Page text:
But they couldn't distribute food and run the airport at the same time, so they transferred that responsibility to Tiffany Keenan, an ER doctor from Canada, and Sarah Wallace (pictured), 24-year-old midwife and who is fluent in Creole and is preparing to open her own maternity center here in Jacmel. Tiffany, a kind of one-woman relief agency, was sending out medical needs lists and matching the incoming supplies to the clinic or hospital that needed it most.

Meanwhile, Sarah did the rest—everything from scheduling flights and managing security, to running "customs" and greeting arriving dignitaries. On several occasions, I heard someone ask a question to Maj. Kevin Skirrow, the Canadian Forces' commanding officer, and he'd shoot back, "Ask Sarah..."

I watched her in action, flipping between English and Creole. "Sarah, I need a translator."

"Okay, I'll get you one."

"Sarah, I need a truck."

"Okay, I'll arrange it."

"Sarah, do you have the number for the mayor?"

"Hold on—it's 372..."

For the first few days, I walked around utterly dumbfounded. Here I am, I thought, with these "house parents" who are now collecting and distributing thousands of pounds of food and two young women charged with coordinating all the private aid—often advising the military on how to streamline their operations.

Not surprisingly, these people have invaluable to my work here. If I need to distribute ceramic water filters, they have a guy with a truck. Travel to a remote village? They have a translator. Despite this being my first time in Haiti and my first attempt at disaster relief, I've been able to accomplish everything I've set out to do, and all because of them.

One experience in particular stands out in my mind. The other day, I asked Gwenn to accompany me on a visit to Pinchinat, Jacmel's largest refugee site. There, about 7,000 people live in "tents" fashioned from sticks and rags. As we walked around, I watched people's faces light up with surprise at hearing this "blanc" ask, in perfect Creole, "How can we help you?"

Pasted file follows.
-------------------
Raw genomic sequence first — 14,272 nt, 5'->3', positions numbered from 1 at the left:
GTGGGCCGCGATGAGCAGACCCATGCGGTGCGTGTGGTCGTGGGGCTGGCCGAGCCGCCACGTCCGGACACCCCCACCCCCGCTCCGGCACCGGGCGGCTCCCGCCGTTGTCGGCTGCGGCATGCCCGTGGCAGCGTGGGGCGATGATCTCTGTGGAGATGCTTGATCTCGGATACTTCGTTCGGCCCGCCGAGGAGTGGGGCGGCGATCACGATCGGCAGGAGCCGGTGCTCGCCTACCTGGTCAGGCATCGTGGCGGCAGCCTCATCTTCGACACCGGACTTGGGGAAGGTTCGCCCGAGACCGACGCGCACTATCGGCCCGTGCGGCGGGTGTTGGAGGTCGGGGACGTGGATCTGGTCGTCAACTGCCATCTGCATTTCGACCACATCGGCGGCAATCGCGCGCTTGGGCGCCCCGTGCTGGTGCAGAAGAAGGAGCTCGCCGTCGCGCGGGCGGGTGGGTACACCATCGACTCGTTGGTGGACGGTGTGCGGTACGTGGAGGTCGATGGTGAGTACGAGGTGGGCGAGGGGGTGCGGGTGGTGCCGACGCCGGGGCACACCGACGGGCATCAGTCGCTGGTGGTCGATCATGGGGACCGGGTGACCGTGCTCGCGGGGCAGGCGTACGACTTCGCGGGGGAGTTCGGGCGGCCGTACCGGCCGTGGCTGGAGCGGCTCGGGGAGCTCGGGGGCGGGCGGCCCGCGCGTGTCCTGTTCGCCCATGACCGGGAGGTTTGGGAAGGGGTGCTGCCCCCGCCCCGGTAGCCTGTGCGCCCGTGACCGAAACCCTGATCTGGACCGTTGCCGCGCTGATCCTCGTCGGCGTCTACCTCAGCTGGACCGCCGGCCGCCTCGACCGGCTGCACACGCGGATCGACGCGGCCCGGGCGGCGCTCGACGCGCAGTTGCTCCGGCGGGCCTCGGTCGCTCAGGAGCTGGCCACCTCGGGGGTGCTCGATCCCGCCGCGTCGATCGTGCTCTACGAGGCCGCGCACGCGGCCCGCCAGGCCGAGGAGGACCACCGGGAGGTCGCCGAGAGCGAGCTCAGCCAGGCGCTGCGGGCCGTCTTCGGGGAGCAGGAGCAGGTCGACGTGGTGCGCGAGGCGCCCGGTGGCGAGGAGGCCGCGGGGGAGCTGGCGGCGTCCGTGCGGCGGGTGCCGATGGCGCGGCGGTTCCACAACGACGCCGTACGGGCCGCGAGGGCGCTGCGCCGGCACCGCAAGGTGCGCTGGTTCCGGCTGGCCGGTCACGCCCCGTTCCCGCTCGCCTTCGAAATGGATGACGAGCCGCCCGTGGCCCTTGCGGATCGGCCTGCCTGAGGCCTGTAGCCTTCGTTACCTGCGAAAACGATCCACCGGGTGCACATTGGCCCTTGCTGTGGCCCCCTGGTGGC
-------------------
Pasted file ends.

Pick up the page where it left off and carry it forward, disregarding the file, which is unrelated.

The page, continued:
Gwenn decided to take packets of diapers from her own orphanage and hand them out to women in the camp (pictured). After half an hour of walking through the muddy lanes, we met a woman and her baby, named Patricia. Gwenn noticed that Patricia, tiny and listless, was unable to cry though she appeared to be trying. The mother explained that Patricia had been throwing up for days and was severely dehydrated. "Let's go," Gwenn said.

In five minutes, we were back in Gwenn's truck with Patricia and her mom, headed to the St. Michel Hospital on the other side of town. As luck would have it, the doctors on duty were staying in Gwenn's guest house, so as we arrived they let us straight into the ward and put baby Patricia on an IV. Within minutes, she had perked up noticeably, her big brown eyes filling with life.

To me, Gwenn's actions epitomize guerrilla aid. Like her family and friends, she understands that she can't do anything on the scale of, say, Doctors Without Borders. But by keeping her eyes and heart open, she found a need, a gap in the larger efforts, and she filled it. She made a difference.

Barton Brooks is an international aid administrator and founder of the nonprofit volunteer organization Global Colors. His mission is to establish sustainable grassroots humanitarian aid projects around the world without the subjugating factors of time or previous experience. He calls this style of work "guerrilla aid." For more information, visit and


Next Story